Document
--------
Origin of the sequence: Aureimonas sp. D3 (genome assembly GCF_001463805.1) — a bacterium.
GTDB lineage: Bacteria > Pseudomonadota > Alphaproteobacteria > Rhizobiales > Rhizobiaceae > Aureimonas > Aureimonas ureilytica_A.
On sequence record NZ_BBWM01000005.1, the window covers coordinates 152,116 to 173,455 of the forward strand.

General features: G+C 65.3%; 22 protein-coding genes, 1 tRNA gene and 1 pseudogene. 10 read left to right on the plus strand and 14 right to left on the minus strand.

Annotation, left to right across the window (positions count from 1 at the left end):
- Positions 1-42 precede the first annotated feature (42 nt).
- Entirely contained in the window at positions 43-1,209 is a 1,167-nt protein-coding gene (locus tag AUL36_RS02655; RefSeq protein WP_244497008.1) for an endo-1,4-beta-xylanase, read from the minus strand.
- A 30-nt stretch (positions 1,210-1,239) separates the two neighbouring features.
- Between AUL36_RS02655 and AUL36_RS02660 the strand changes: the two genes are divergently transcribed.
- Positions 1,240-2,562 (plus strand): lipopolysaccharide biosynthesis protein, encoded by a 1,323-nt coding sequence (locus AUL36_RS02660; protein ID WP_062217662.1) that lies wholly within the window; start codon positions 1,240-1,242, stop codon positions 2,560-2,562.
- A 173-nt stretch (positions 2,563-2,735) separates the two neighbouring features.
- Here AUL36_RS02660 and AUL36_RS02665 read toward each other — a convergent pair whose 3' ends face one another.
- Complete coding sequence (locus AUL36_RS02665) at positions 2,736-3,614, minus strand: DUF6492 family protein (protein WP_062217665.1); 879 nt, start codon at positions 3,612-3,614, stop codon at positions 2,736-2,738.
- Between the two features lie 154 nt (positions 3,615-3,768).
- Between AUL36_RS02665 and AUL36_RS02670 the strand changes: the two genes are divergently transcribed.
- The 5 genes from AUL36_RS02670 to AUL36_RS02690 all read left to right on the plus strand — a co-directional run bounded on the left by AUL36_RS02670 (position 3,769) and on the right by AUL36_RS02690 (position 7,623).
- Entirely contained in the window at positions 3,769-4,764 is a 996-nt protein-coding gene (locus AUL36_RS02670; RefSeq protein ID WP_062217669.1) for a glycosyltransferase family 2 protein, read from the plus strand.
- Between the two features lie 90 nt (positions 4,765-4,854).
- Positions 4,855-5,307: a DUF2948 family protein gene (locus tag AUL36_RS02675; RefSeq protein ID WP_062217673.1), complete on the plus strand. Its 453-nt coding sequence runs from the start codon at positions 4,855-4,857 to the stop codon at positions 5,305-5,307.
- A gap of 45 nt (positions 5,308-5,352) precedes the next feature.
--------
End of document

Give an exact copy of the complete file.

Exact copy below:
Origin of the sequence: Aureimonas sp. D3 (genome assembly GCF_001463805.1) — a bacterium.
GTDB lineage: Bacteria > Pseudomonadota > Alphaproteobacteria > Rhizobiales > Rhizobiaceae > Aureimonas > Aureimonas ureilytica_A.
On sequence record NZ_BBWM01000005.1, the window covers coordinates 152,116 to 173,455 of the forward strand.

General features: G+C 65.3%; 22 protein-coding genes, 1 tRNA gene and 1 pseudogene. 10 read left to right on the plus strand and 14 right to left on the minus strand.

Annotation, left to right across the window (positions count from 1 at the left end):
- Positions 1-42 precede the first annotated feature (42 nt).
- Entirely contained in the window at positions 43-1,209 is a 1,167-nt protein-coding gene (locus tag AUL36_RS02655; RefSeq protein WP_244497008.1) for an endo-1,4-beta-xylanase, read from the minus strand.
- A 30-nt stretch (positions 1,210-1,239) separates the two neighbouring features.
- Between AUL36_RS02655 and AUL36_RS02660 the strand changes: the two genes are divergently transcribed.
- Positions 1,240-2,562 (plus strand): lipopolysaccharide biosynthesis protein, encoded by a 1,323-nt coding sequence (locus AUL36_RS02660; protein ID WP_062217662.1) that lies wholly within the window; start codon positions 1,240-1,242, stop codon positions 2,560-2,562.
- A 173-nt stretch (positions 2,563-2,735) separates the two neighbouring features.
- Here AUL36_RS02660 and AUL36_RS02665 read toward each other — a convergent pair whose 3' ends face one another.
- Complete coding sequence (locus AUL36_RS02665) at positions 2,736-3,614, minus strand: DUF6492 family protein (protein WP_062217665.1); 879 nt, start codon at positions 3,612-3,614, stop codon at positions 2,736-2,738.
- Between the two features lie 154 nt (positions 3,615-3,768).
- Between AUL36_RS02665 and AUL36_RS02670 the strand changes: the two genes are divergently transcribed.
- The 5 genes from AUL36_RS02670 to AUL36_RS02690 all read left to right on the plus strand — a co-directional run bounded on the left by AUL36_RS02670 (position 3,769) and on the right by AUL36_RS02690 (position 7,623).
- Entirely contained in the window at positions 3,769-4,764 is a 996-nt protein-coding gene (locus AUL36_RS02670; RefSeq protein ID WP_062217669.1) for a glycosyltransferase family 2 protein, read from the plus strand.
- Between the two features lie 90 nt (positions 4,765-4,854).
- Positions 4,855-5,307: a DUF2948 family protein gene (locus tag AUL36_RS02675; RefSeq protein ID WP_062217673.1), complete on the plus strand. Its 453-nt coding sequence runs from the start codon at positions 4,855-4,857 to the stop codon at positions 5,305-5,307.
- A gap of 45 nt (positions 5,308-5,352) precedes the next feature.